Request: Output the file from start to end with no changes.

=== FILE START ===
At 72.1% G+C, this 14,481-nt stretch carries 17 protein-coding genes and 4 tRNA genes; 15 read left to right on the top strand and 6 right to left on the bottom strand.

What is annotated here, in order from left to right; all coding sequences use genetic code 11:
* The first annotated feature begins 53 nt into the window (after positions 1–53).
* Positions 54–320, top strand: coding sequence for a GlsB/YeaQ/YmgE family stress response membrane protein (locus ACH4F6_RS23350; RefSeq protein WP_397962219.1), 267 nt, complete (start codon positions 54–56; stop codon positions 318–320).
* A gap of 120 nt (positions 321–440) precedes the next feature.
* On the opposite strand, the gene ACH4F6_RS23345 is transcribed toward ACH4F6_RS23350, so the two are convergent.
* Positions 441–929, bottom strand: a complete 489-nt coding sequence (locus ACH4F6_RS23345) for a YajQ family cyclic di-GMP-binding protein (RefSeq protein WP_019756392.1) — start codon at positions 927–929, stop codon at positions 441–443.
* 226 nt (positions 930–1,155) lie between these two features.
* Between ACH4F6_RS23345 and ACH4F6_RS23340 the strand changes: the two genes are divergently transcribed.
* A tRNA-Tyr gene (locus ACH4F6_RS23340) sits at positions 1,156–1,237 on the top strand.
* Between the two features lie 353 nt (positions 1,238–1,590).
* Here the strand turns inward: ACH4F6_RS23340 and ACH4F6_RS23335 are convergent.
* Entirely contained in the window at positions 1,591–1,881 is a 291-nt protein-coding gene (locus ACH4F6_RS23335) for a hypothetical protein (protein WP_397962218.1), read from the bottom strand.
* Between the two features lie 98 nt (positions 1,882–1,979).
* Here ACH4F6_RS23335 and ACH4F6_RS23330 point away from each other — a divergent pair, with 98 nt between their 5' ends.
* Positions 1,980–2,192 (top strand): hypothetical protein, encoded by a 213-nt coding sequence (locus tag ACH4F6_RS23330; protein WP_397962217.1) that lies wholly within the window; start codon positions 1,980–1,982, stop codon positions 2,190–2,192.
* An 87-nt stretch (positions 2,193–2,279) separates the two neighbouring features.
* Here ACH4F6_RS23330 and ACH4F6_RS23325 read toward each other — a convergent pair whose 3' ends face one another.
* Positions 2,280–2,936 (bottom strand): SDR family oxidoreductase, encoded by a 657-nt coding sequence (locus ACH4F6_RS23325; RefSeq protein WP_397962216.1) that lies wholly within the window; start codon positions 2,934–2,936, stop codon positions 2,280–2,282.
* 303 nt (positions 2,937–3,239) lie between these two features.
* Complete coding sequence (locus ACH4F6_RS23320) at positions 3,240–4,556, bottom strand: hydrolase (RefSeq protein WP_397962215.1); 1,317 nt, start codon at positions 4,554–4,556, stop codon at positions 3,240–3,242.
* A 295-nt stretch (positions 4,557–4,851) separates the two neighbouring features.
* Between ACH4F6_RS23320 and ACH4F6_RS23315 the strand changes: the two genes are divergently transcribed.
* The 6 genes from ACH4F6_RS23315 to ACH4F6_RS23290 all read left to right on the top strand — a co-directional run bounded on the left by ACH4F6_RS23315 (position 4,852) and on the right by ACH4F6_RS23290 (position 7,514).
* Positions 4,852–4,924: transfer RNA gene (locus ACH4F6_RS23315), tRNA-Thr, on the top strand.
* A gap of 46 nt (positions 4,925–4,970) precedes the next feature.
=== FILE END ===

At 72.1% G+C, this 14,481-nt stretch carries 17 protein-coding genes and 4 tRNA genes; 15 read left to right on the top strand and 6 right to left on the bottom strand.

What is annotated here, in order from left to right; all coding sequences use genetic code 11:
* The first annotated feature begins 53 nt into the window (after positions 1–53).
* Positions 54–320, top strand: coding sequence for a GlsB/YeaQ/YmgE family stress response membrane protein (locus ACH4F6_RS23350; RefSeq protein WP_397962219.1), 267 nt, complete (start codon positions 54–56; stop codon positions 318–320).
* A gap of 120 nt (positions 321–440) precedes the next feature.
* On the opposite strand, the gene ACH4F6_RS23345 is transcribed toward ACH4F6_RS23350, so the two are convergent.
* Positions 441–929, bottom strand: a complete 489-nt coding sequence (locus ACH4F6_RS23345) for a YajQ family cyclic di-GMP-binding protein (RefSeq protein WP_019756392.1) — start codon at positions 927–929, stop codon at positions 441–443.
* 226 nt (positions 930–1,155) lie between these two features.
* Between ACH4F6_RS23345 and ACH4F6_RS23340 the strand changes: the two genes are divergently transcribed.
* A tRNA-Tyr gene (locus ACH4F6_RS23340) sits at positions 1,156–1,237 on the top strand.
* Between the two features lie 353 nt (positions 1,238–1,590).
* Here the strand turns inward: ACH4F6_RS23340 and ACH4F6_RS23335 are convergent.
* Entirely contained in the window at positions 1,591–1,881 is a 291-nt protein-coding gene (locus ACH4F6_RS23335) for a hypothetical protein (protein WP_397962218.1), read from the bottom strand.
* Between the two features lie 98 nt (positions 1,882–1,979).
* Here ACH4F6_RS23335 and ACH4F6_RS23330 point away from each other — a divergent pair, with 98 nt between their 5' ends.
* Positions 1,980–2,192 (top strand): hypothetical protein, encoded by a 213-nt coding sequence (locus tag ACH4F6_RS23330; protein WP_397962217.1) that lies wholly within the window; start codon positions 1,980–1,982, stop codon positions 2,190–2,192.
* An 87-nt stretch (positions 2,193–2,279) separates the two neighbouring features.
* Here ACH4F6_RS23330 and ACH4F6_RS23325 read toward each other — a convergent pair whose 3' ends face one another.
* Positions 2,280–2,936 (bottom strand): SDR family oxidoreductase, encoded by a 657-nt coding sequence (locus ACH4F6_RS23325; RefSeq protein WP_397962216.1) that lies wholly within the window; start codon positions 2,934–2,936, stop codon positions 2,280–2,282.
* 303 nt (positions 2,937–3,239) lie between these two features.
* Complete coding sequence (locus ACH4F6_RS23320) at positions 3,240–4,556, bottom strand: hydrolase (RefSeq protein WP_397962215.1); 1,317 nt, start codon at positions 4,554–4,556, stop codon at positions 3,240–3,242.
* A 295-nt stretch (positions 4,557–4,851) separates the two neighbouring features.
* Between ACH4F6_RS23320 and ACH4F6_RS23315 the strand changes: the two genes are divergently transcribed.
* The 6 genes from ACH4F6_RS23315 to ACH4F6_RS23290 all read left to right on the top strand — a co-directional run bounded on the left by ACH4F6_RS23315 (position 4,852) and on the right by ACH4F6_RS23290 (position 7,514).
* Positions 4,852–4,924: transfer RNA gene (locus ACH4F6_RS23315), tRNA-Thr, on the top strand.
* A gap of 46 nt (positions 4,925–4,970) precedes the next feature.